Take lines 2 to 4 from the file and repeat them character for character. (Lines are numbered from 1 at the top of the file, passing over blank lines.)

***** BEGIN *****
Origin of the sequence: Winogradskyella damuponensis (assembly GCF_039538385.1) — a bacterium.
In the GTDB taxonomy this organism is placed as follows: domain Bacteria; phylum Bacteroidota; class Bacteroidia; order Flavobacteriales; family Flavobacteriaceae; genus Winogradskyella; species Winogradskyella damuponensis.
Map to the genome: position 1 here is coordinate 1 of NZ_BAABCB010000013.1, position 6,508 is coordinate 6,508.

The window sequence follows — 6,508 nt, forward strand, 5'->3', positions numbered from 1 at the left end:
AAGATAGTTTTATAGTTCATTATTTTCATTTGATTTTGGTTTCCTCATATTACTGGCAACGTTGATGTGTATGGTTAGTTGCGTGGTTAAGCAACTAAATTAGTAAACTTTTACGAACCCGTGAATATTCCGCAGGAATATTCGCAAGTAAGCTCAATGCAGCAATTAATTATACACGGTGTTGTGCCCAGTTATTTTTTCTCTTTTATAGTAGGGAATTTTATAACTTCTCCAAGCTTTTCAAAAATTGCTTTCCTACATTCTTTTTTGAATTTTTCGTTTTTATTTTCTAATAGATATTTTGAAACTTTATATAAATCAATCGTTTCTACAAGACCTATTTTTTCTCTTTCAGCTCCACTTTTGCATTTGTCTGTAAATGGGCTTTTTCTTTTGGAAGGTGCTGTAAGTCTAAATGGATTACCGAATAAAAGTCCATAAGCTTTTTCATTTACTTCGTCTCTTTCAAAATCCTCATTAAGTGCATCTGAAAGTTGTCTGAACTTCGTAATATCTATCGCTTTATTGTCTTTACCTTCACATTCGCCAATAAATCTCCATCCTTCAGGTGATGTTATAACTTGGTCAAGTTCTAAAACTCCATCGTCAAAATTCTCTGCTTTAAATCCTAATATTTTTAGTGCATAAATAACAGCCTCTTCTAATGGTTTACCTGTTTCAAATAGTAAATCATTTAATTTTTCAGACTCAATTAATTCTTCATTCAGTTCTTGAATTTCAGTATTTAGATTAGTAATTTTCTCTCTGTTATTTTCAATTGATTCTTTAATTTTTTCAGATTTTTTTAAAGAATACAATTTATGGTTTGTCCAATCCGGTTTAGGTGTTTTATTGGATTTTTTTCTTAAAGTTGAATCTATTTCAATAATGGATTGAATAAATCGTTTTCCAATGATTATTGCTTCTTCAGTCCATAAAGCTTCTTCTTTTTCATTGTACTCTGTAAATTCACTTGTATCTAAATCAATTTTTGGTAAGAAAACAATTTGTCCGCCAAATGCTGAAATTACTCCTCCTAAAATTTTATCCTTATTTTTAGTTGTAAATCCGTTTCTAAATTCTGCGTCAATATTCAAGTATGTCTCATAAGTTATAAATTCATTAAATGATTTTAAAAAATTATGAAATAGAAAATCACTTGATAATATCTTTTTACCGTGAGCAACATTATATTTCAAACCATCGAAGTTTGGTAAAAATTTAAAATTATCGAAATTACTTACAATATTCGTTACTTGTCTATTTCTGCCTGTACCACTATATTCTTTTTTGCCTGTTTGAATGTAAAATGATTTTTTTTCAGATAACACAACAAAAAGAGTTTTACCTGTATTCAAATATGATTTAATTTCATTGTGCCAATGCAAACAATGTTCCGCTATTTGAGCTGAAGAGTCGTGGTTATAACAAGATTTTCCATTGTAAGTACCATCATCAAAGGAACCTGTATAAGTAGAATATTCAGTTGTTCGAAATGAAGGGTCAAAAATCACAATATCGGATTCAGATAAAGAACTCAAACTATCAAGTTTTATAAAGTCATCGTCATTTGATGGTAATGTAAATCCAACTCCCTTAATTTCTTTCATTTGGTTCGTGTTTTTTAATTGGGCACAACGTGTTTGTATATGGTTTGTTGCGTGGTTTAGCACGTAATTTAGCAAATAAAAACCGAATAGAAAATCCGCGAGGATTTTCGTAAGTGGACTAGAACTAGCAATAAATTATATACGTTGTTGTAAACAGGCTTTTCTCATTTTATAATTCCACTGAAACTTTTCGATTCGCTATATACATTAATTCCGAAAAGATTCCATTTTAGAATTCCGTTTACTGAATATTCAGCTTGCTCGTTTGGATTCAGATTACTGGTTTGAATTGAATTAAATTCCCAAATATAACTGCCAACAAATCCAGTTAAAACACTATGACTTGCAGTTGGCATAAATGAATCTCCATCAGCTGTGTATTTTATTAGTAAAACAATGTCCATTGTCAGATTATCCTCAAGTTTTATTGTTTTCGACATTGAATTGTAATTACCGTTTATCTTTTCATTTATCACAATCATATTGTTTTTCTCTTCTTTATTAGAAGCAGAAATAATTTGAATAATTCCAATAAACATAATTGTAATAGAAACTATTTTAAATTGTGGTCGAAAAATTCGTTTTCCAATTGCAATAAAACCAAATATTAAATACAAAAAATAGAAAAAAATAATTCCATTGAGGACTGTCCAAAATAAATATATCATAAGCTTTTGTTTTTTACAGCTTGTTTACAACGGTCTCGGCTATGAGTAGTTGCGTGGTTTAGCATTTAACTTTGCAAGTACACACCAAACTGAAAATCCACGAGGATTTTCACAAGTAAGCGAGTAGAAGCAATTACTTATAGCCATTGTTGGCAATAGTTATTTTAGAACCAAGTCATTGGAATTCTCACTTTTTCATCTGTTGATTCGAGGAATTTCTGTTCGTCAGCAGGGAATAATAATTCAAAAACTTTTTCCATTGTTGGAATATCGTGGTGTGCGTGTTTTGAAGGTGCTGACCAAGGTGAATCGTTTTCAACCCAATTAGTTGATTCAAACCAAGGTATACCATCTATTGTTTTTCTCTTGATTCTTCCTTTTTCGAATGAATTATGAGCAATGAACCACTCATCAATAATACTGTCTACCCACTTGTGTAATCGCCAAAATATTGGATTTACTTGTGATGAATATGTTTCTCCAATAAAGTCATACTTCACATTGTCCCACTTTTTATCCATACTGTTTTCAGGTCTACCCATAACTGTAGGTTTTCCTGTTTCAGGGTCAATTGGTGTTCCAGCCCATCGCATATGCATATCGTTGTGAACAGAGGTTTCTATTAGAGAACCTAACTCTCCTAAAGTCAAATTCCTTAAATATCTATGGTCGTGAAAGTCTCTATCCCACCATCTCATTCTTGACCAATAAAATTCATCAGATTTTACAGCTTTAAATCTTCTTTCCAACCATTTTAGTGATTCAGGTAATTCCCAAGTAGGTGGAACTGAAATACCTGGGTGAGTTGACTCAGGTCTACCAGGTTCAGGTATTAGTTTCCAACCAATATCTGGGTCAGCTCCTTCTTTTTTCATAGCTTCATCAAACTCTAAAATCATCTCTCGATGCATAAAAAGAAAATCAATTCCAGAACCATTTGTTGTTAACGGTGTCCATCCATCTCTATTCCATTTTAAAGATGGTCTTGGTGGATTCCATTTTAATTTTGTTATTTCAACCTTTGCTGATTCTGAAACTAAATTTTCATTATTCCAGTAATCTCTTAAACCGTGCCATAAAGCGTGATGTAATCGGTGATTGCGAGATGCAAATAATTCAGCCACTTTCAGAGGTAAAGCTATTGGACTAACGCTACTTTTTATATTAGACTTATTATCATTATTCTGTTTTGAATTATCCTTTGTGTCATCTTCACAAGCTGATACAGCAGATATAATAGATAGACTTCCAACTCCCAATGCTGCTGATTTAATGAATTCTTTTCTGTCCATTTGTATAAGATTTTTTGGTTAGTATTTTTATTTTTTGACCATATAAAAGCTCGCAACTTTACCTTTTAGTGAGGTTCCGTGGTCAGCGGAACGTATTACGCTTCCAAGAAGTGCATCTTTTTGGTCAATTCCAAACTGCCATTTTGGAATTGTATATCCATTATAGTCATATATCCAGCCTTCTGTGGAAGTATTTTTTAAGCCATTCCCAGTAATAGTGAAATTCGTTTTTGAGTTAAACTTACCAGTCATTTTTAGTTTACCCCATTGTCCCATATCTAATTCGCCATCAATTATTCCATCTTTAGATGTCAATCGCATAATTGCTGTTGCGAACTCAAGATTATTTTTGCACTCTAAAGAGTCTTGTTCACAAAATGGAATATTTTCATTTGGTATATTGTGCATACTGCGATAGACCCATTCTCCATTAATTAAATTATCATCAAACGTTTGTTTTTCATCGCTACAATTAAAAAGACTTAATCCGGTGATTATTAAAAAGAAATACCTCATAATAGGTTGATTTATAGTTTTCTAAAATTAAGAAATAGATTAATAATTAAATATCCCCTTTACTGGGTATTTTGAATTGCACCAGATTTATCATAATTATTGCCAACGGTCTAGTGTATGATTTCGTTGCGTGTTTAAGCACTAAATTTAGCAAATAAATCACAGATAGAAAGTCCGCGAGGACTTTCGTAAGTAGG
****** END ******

In the GTDB taxonomy this organism is placed as follows: domain Bacteria; phylum Bacteroidota; class Bacteroidia; order Flavobacteriales; family Flavobacteriaceae; genus Winogradskyella; species Winogradskyella damuponensis.
Map to the genome: position 1 here is coordinate 1 of NZ_BAABCB010000013.1, position 6,508 is coordinate 6,508.

The window sequence follows — 6,508 nt, forward strand, 5'->3', positions numbered from 1 at the left end: